Beyond that, FalleN used unorthodox tactics that created angles that riflers didn’t see coming. In the 15th round of the half, LG used a double AWP setup where Lincoln “fnx” Lau and Coldzera pushed aggressively into water with Coldzera on the AWP. At the same time, FalleN pushed out of monster and towards the T-spawn. Once fnx and Coldzera vacated the area, FalleN rotated back to sewers and completely caught the rotating Na`Vi off guard. Na`Vi could have expected an AWP from short, but likely never considered sewers a possibility.
In the 29th round, FalleN took the B for the T-side default. Denis “seized” Kostin eventually pushed out and when he did, he used a wide swing as he probably expected a rifler. Instead the swing made it easy pickings for FalleN. In the first round of overtime, FalleN rushed short and took an angle for the pit. Egor “flamie” Vasilev was looking for info towards monster and never considered that there was an AWPer near short and got killed.
Plays like these were emblematic of the kind of AWPing that FalleN did in his prime. He consistently caught his opponents off guard with unorthodox and close angles that they had never considered.
What’s more, these angles were often well thought out. When FalleN went for these close angle duels, he often had backup or used his smoke to either ambush a player or change an angle from an aggressive one-and-done to a transitional defense point.
We see the first happen in the match against G2 on Dust2 at ESL Proleague Season 3 Finals. In the ninth round of the match, LG need to get some information on the map so FalleN smokes off B-tunnels. Before the smoke plumes, he pushes ahead of it. Cedric “RpK” Guipouy likely heard the smoke go off and assumed that LG had closed off the site and didn’t expect FalleN to pust past.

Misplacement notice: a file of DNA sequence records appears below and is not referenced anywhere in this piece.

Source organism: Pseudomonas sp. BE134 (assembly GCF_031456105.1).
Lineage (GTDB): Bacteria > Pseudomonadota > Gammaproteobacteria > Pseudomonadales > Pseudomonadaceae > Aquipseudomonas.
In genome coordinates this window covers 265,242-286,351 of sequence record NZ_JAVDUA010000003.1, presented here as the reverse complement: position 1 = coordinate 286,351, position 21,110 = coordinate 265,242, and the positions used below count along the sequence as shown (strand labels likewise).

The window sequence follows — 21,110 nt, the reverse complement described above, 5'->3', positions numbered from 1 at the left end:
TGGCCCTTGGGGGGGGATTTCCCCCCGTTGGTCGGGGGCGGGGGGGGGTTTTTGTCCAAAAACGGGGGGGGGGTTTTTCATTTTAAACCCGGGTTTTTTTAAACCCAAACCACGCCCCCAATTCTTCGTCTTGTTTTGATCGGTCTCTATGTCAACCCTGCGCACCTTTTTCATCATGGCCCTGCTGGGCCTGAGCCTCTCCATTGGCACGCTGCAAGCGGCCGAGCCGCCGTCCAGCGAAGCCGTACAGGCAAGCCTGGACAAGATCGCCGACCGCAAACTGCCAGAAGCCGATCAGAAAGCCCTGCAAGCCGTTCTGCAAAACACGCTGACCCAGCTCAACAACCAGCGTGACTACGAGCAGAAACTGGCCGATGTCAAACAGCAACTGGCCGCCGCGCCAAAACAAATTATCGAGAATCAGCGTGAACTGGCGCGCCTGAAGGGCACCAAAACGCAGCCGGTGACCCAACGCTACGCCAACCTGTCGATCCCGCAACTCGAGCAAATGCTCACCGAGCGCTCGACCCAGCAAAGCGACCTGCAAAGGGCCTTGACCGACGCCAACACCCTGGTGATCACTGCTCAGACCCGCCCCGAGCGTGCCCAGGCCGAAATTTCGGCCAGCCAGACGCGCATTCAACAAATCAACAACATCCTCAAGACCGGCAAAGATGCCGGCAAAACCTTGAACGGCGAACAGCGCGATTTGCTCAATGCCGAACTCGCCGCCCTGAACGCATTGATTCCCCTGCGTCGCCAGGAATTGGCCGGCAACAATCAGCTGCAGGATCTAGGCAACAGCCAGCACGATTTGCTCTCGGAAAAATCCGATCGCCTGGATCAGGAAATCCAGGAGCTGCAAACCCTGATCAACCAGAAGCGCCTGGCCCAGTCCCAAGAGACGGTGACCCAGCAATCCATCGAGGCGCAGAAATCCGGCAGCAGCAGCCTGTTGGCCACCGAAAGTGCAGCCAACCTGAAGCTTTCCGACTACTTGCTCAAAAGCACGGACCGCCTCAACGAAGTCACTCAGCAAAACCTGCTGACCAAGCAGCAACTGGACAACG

For FalleN’s part, he instantly figured out that if no player was already holding the area, the likelihood of a T-player trying to clear out the tunnels from t-spawn was low. So he instead held an angle for lower tunnels and when RpK came up, he got the kill.
An example of FalleN using a smoke to create a transitional defense point can be found in the SK vs VP match at EPICENTER 2016. In that match FalleN pushed towards the exit of ivy. This is usually a one-and-done spot, but he then used his smoke near server before taking a peek. By doing this he created a getaway point where he could get a pick and then skip away before they could refrag him.
Teamplays, Tactical setups and reads
That style combined with FalleN’s general role in the squad made it a potent mix. In 2016, FalleN was the player who often made the aggressive plays. On the T-side, he’d aggressively look for picks to take map control while on the CT-side he used a fast rotational style to try for a pick from one area, then rotate to another to get a second shot at the enemy forces.